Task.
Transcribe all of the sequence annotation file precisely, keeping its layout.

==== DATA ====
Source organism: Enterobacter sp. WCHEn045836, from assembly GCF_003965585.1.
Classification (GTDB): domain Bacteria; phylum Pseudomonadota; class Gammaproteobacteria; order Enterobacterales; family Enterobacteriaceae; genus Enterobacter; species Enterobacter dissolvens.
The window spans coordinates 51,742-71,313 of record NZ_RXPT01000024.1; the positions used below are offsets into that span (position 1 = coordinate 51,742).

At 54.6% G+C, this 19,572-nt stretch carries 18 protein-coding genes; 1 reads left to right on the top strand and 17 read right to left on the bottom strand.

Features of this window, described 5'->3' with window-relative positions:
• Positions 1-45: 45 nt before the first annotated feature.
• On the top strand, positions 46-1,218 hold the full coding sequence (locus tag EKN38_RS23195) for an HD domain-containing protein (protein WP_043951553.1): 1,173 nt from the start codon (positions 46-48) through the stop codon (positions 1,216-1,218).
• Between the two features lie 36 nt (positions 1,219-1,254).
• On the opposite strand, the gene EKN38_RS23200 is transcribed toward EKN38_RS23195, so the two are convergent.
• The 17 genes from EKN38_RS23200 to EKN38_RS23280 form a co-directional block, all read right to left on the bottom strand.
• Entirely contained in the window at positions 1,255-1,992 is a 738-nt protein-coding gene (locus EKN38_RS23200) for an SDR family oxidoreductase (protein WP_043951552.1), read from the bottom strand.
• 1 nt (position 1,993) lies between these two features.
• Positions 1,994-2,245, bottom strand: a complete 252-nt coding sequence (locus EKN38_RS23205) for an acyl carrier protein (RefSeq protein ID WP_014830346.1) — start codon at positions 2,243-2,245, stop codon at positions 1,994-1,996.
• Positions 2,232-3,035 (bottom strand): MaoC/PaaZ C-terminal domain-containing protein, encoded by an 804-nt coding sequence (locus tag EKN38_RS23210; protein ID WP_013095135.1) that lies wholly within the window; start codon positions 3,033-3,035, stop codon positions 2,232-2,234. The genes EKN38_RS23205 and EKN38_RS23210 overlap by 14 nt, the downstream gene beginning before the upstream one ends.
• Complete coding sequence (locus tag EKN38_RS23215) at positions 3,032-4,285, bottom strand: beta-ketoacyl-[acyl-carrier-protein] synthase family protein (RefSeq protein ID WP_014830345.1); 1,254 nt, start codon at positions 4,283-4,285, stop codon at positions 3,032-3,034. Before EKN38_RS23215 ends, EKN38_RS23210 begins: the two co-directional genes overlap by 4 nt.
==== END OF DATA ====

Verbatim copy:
Source organism: Enterobacter sp. WCHEn045836, from assembly GCF_003965585.1.
Classification (GTDB): domain Bacteria; phylum Pseudomonadota; class Gammaproteobacteria; order Enterobacterales; family Enterobacteriaceae; genus Enterobacter; species Enterobacter dissolvens.
The window spans coordinates 51,742-71,313 of record NZ_RXPT01000024.1; the positions used below are offsets into that span (position 1 = coordinate 51,742).

At 54.6% G+C, this 19,572-nt stretch carries 18 protein-coding genes; 1 reads left to right on the top strand and 17 read right to left on the bottom strand.

Features of this window, described 5'->3' with window-relative positions:
• Positions 1-45: 45 nt before the first annotated feature.
• On the top strand, positions 46-1,218 hold the full coding sequence (locus tag EKN38_RS23195) for an HD domain-containing protein (protein WP_043951553.1): 1,173 nt from the start codon (positions 46-48) through the stop codon (positions 1,216-1,218).
• Between the two features lie 36 nt (positions 1,219-1,254).
• On the opposite strand, the gene EKN38_RS23200 is transcribed toward EKN38_RS23195, so the two are convergent.
• The 17 genes from EKN38_RS23200 to EKN38_RS23280 form a co-directional block, all read right to left on the bottom strand.
• Entirely contained in the window at positions 1,255-1,992 is a 738-nt protein-coding gene (locus EKN38_RS23200) for an SDR family oxidoreductase (protein WP_043951552.1), read from the bottom strand.
• 1 nt (position 1,993) lies between these two features.
• Positions 1,994-2,245, bottom strand: a complete 252-nt coding sequence (locus EKN38_RS23205) for an acyl carrier protein (RefSeq protein ID WP_014830346.1) — start codon at positions 2,243-2,245, stop codon at positions 1,994-1,996.
• Positions 2,232-3,035 (bottom strand): MaoC/PaaZ C-terminal domain-containing protein, encoded by an 804-nt coding sequence (locus tag EKN38_RS23210; protein ID WP_013095135.1) that lies wholly within the window; start codon positions 3,033-3,035, stop codon positions 2,232-2,234. The genes EKN38_RS23205 and EKN38_RS23210 overlap by 14 nt, the downstream gene beginning before the upstream one ends.
• Complete coding sequence (locus tag EKN38_RS23215) at positions 3,032-4,285, bottom strand: beta-ketoacyl-[acyl-carrier-protein] synthase family protein (RefSeq protein ID WP_014830345.1); 1,254 nt, start codon at positions 4,283-4,285, stop codon at positions 3,032-3,034. Before EKN38_RS23215 ends, EKN38_RS23210 begins: the two co-directional genes overlap by 4 nt.